Invasive Species Compendium

Detailed coverage of invasive species threatening livelihoods and the environment worldwide

Abstract

Outbreaks of the fig borer Batocera rufomaculata and other cerambycids in fruit plantations in Israel.

Abstract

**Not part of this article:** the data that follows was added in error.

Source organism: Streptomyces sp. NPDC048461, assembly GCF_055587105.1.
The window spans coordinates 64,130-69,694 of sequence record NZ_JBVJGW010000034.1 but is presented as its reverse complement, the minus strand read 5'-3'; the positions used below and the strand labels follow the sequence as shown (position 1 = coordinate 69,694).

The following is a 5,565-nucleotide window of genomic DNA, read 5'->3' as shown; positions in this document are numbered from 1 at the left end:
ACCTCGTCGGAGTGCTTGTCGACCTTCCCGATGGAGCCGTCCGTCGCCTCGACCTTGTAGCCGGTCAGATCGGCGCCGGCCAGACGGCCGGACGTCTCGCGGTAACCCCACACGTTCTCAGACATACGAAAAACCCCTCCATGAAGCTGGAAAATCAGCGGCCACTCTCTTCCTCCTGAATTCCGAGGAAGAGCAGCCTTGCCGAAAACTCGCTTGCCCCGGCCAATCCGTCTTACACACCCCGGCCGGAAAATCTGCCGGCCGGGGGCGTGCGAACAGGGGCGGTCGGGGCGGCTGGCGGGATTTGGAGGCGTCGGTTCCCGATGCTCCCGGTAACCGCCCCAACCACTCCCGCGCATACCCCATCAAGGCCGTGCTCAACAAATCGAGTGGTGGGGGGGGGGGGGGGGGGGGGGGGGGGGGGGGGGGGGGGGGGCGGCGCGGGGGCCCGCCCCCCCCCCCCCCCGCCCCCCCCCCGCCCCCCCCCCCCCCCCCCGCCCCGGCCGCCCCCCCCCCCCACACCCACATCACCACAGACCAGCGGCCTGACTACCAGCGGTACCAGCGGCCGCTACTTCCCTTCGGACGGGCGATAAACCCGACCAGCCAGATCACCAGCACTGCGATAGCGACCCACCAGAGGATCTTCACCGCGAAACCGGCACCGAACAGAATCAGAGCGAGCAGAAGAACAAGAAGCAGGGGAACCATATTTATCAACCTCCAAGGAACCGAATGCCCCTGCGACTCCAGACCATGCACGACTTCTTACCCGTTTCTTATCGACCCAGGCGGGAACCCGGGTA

The fig borer, Batocera rufomaculata, was introduced into Israel, probably from Sri-Lanka, in the early 1950s. Within ten years much of the fig (Ficus carica) plantations had been destroyed by the borer. However, between the early 1960s and the 1980s the borer vanished completely from the scene. It reappeared in the early 1990s. Most reports on its occurrence date from 1997-98. At present, the borer is causing serious damage to fig plantations in the low areas of the north and central areas of Israel. We reviewed the current literature of its chemical management and summarized our trials in evaluating the phytotoxic effects of several approved insecticides on the figs and leaves, namely diazinon, methidathion, azinphos-methyl (WP and SC) and fipronil. Methidathion and azinphos-methyl (SC) caused severe burns on leaves and fruits. Injury caused by the fig borer was restricted by pruning infested branches and covering the cuts with pruning paste, removal of stumps colonized by borer larvae, pulling off larvae and pupae from the branches and applying to the wounds azinphos-methyl 25% as wettable powder. Injection of chlorpyrifos or monocrotophos to the fresh tunnels, dug by the borer, led to satisfactory control. Outbreaks of three other cerambycid species are briefly reported. Damage was inflicted to fig and willow trees and vineyards by Niphona picticornis and to fig and carob trees by Trichoferus griseus. Trichoferus fasciculatus destroyed numerous branches in sweet cherry plantations.